Predict how many seconds a piece of magnesium ribbon of 3 cm length would take to react at 10°C.

b)

Describe what Abed and Troy would have seen when they placed the magnesium ribbon in the test tube containing acid.

c)

Do these results show that the temperature of the solution has an effect on the rate at which the magnesium dissolves? Explain your thinking.

(1 + 1 + 2 = 5 marks)

6. For their extended research project on "sustainability'" Kevin, Peter, Sid and John wanted to examine the impact on marine organisms of increasing ocean acidification as a result of human pollution.
8

MHS Year 10 Science Semester Two Examination – 2012

During their planning and research phase they discovered that CO 2 in the atmosphere reacted with the water in the oceans forming carbonic acid (H2CO3). Further, they discovered that the shells and exoskeletons of many marine organisms where made from calcium carbonate. Because they had paid attention during the chemistry component of Year 10 Science, the boys realised that this calcium carbonate would react with the carbonic acid to produce the calcium salt, calcium bicarbonate, via the following chemical reaction: CaCO3(s) + H2CO3(aq) → Ca(HCO3)2(aq) a) What could be the specific aim of their experiment?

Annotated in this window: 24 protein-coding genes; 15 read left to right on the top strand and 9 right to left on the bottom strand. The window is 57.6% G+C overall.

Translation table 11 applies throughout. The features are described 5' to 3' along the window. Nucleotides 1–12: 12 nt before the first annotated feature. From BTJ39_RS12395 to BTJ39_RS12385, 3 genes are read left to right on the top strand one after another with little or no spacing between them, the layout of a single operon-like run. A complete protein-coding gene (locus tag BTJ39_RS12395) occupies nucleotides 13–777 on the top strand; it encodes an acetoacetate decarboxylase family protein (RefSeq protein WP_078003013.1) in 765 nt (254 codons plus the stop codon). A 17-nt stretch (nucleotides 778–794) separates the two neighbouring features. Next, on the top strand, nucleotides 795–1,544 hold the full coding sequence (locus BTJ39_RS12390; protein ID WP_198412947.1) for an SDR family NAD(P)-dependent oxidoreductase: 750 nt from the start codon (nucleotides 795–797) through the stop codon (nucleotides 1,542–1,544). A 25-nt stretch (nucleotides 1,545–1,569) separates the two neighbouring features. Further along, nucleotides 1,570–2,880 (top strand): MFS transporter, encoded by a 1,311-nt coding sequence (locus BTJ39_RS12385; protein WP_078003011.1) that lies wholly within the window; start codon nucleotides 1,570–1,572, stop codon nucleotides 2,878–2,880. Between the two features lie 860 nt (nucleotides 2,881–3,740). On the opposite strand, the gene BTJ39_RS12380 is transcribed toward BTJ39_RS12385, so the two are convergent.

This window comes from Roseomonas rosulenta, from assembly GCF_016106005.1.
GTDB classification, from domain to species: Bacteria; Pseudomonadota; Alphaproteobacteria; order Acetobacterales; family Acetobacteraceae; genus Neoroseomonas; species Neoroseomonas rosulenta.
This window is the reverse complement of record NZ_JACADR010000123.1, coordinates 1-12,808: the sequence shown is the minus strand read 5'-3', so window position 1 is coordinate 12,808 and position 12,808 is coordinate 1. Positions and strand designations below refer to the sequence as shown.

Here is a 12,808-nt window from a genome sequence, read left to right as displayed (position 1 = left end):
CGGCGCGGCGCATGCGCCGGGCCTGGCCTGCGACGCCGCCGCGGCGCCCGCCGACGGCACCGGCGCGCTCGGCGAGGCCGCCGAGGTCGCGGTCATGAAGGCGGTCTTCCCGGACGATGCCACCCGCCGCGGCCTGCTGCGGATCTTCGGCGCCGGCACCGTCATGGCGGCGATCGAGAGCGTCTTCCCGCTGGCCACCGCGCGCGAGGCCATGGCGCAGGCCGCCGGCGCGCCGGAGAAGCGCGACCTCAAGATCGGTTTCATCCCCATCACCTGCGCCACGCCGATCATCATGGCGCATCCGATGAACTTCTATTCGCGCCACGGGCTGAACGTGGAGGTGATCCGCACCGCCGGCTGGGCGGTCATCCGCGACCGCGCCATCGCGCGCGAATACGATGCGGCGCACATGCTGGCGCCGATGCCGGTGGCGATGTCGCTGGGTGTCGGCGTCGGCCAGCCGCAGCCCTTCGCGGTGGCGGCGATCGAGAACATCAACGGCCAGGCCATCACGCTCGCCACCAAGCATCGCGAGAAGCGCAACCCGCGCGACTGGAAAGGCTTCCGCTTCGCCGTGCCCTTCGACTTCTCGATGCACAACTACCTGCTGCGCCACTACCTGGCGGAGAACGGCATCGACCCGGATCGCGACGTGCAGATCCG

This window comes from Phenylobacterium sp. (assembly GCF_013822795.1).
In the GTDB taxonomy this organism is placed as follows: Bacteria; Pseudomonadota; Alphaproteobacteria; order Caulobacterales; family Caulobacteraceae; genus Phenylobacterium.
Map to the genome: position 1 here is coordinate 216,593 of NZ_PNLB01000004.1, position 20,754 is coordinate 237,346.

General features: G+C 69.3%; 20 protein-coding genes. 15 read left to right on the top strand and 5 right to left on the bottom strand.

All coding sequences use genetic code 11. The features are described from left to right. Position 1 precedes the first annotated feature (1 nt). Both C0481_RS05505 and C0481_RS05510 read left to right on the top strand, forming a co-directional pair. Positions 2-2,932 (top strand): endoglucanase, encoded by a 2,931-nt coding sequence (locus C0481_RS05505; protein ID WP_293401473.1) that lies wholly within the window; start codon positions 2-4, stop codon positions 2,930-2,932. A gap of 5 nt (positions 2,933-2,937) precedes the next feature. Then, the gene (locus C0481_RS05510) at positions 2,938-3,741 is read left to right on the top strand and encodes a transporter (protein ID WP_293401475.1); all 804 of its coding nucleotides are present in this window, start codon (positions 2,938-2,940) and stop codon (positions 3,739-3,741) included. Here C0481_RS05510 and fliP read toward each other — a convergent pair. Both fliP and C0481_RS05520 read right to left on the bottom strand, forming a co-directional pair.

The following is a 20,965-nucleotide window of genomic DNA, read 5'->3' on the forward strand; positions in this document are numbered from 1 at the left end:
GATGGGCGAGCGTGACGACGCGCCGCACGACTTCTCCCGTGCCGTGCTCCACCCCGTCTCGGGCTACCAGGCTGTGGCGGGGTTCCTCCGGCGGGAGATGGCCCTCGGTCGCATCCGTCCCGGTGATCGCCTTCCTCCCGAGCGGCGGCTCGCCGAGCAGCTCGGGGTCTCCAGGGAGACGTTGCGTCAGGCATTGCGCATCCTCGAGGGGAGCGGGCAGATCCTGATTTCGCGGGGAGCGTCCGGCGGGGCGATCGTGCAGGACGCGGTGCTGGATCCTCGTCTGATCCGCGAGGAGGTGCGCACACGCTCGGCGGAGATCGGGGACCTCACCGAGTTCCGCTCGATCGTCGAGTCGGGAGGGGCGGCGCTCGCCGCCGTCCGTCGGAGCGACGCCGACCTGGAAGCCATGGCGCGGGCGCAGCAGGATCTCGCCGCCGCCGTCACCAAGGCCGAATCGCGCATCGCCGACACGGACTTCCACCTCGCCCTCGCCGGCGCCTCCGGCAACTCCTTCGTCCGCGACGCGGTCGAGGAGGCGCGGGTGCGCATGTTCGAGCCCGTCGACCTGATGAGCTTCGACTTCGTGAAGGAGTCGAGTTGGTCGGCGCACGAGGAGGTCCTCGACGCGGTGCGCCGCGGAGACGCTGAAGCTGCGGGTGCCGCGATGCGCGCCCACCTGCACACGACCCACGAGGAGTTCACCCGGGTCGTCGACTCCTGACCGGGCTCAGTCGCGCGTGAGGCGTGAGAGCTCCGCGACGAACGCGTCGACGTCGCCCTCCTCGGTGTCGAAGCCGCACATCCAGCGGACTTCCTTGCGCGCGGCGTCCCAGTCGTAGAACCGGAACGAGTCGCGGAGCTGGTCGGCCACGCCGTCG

b) What hypothesis could they test in this experiment?

c) Use dot points to outline a method they could use to test this hypothesis. State clearly the type of control group and experiments groups used and why these were chosen, what will be measured in the experiment, and the size of these groups.

(1 + 1 + 4 = 6 marks)

7. Tony, Ahmed, Varun and Henry examined the materials used to make boat propellers as part of the their extended research project. They examined three materials: balsa wood, aluminium sheets and steel
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MHS Year 10 Science Semester Two Examination – 2012

sheets. All the propellers were the same size and shape. Their first test was to see how fast the propellers would spin. Below is a table of their averaged results. Balsa Wood Average revs per minute (RPM) 98 Aluminium 73 Steel 67

a) Graph this data on the following axis: